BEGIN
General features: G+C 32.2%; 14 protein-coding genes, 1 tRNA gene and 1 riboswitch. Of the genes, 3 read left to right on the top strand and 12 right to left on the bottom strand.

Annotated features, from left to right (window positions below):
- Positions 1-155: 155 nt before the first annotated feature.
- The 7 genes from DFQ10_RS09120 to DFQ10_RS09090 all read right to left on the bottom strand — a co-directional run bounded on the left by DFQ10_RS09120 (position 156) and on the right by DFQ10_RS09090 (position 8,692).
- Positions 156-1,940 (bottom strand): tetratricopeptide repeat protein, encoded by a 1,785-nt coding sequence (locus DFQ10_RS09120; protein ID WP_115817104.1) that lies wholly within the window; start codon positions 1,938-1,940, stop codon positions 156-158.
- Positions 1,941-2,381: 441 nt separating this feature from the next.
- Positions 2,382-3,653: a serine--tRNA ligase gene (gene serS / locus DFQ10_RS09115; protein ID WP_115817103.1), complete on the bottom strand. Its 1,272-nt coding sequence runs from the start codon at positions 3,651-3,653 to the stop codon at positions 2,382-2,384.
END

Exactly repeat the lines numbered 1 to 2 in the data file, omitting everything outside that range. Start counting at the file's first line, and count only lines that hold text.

General features: G+C 32.2%; 14 protein-coding genes, 1 tRNA gene and 1 riboswitch. Of the genes, 3 read left to right on the top strand and 12 right to left on the bottom strand.

Annotated features, from left to right (window positions below):